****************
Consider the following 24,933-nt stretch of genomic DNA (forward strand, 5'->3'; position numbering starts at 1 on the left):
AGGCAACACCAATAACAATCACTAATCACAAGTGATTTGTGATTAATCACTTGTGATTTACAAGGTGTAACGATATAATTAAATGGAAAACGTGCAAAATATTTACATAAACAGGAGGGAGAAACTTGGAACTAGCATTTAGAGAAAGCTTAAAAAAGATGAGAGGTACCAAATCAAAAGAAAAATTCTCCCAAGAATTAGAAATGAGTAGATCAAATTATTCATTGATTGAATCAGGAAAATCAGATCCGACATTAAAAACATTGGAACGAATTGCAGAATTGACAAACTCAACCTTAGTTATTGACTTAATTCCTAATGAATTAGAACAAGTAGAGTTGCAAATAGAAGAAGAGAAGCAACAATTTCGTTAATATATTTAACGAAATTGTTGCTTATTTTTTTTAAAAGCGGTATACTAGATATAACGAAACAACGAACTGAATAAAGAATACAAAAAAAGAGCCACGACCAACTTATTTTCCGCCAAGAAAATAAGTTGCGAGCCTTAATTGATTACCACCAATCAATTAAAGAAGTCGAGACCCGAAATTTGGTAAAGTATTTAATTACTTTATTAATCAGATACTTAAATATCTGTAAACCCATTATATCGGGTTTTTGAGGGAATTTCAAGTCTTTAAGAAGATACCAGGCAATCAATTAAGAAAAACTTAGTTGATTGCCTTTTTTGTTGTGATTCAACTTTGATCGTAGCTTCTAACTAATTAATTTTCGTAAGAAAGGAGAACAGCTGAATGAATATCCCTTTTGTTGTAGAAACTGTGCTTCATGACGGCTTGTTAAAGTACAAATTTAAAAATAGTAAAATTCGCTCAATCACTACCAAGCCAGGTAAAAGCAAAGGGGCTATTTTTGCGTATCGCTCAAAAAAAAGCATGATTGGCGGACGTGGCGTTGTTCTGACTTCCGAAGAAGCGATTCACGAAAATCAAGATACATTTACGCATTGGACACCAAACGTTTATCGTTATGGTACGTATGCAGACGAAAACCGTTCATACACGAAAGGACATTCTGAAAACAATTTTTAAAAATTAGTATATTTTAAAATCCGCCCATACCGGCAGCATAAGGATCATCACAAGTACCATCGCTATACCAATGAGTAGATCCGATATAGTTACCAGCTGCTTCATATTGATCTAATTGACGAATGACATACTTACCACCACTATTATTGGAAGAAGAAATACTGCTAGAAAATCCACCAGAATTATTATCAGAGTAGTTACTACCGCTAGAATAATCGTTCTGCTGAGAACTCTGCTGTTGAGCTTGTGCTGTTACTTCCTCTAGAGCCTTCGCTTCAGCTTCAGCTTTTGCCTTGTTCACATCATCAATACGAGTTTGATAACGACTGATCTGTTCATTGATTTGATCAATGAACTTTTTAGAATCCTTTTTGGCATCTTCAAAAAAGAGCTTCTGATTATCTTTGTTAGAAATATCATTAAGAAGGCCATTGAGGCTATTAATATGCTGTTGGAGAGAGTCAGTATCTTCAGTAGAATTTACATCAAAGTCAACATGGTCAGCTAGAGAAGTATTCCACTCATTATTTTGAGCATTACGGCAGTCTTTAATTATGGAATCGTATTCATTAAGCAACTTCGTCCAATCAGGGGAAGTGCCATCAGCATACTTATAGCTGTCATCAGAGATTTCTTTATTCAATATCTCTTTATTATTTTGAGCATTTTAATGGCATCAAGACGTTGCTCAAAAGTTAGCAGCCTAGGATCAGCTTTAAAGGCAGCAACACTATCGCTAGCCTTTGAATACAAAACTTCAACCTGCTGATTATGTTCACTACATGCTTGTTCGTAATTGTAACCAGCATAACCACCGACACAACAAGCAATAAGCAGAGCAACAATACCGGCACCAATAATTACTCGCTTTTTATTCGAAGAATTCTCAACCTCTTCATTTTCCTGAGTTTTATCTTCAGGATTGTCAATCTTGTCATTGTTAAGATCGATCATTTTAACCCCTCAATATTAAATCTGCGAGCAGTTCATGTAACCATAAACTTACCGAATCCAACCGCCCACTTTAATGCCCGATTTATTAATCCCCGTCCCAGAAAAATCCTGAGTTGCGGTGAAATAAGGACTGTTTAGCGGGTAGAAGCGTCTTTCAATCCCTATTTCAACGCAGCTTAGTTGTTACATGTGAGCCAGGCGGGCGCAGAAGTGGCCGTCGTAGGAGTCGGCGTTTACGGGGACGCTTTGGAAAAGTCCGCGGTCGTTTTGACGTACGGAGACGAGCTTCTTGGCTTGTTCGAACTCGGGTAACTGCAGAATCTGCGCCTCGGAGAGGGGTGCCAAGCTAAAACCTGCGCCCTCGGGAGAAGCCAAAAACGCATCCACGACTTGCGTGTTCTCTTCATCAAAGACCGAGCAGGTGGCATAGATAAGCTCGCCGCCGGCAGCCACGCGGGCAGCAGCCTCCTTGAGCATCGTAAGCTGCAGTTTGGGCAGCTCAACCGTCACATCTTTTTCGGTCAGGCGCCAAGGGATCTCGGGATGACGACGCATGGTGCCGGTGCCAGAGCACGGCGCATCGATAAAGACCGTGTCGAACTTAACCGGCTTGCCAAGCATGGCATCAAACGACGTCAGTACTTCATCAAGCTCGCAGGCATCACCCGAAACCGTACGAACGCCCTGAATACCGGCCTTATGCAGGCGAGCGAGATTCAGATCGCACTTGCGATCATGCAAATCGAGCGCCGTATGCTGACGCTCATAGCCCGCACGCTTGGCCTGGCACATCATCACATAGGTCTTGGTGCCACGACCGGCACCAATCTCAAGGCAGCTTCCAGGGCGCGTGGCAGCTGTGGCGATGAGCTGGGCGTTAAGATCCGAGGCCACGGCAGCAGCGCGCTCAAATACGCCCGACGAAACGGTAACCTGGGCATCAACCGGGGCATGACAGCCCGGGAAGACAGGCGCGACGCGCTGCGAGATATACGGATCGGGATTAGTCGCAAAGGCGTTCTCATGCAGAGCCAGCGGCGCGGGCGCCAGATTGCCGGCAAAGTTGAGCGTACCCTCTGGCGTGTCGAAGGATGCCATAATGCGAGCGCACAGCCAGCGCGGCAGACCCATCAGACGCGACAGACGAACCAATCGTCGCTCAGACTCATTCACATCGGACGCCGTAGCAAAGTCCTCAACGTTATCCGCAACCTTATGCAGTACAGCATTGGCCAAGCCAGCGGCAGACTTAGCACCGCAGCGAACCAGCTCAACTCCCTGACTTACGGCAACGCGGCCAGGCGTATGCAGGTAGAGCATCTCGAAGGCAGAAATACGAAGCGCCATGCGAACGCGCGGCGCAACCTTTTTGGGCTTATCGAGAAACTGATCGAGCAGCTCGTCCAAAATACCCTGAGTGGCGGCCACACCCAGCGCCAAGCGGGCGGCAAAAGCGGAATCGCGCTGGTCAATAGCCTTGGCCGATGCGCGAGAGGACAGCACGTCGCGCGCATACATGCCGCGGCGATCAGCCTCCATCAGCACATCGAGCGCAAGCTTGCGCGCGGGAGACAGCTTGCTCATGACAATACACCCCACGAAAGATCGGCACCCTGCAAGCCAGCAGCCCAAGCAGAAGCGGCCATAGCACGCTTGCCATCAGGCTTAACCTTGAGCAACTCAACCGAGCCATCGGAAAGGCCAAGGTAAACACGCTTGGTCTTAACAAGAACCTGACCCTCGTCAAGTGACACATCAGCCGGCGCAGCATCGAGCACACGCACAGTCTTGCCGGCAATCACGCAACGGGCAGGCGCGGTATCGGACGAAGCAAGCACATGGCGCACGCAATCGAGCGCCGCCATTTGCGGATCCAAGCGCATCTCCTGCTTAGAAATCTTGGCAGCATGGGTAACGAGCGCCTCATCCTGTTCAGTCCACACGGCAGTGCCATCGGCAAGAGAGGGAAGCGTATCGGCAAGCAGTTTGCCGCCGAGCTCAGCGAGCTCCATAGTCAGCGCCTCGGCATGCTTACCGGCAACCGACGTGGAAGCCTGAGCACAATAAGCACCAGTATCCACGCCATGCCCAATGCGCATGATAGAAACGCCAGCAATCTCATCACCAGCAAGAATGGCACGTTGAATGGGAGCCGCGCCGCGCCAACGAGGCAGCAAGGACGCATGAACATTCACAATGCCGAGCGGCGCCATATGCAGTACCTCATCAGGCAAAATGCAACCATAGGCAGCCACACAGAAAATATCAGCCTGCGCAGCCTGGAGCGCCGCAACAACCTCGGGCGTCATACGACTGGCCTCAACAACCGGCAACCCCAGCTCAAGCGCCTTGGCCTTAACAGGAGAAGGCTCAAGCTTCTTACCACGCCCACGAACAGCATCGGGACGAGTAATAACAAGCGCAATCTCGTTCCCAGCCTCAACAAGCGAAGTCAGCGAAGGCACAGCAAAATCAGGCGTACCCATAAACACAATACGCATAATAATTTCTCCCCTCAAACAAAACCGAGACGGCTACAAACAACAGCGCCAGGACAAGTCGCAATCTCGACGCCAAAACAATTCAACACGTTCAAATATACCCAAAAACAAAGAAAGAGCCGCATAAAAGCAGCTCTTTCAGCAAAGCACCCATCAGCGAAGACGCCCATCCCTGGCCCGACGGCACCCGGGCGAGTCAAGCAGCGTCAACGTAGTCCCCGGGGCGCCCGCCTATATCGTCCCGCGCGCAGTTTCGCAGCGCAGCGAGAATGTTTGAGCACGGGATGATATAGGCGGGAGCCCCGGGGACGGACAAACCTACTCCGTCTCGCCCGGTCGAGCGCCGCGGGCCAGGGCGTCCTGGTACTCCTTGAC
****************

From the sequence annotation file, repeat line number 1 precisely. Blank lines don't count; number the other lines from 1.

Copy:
Consider the following 24,933-nt stretch of genomic DNA (forward strand, 5'->3'; position numbering starts at 1 on the left):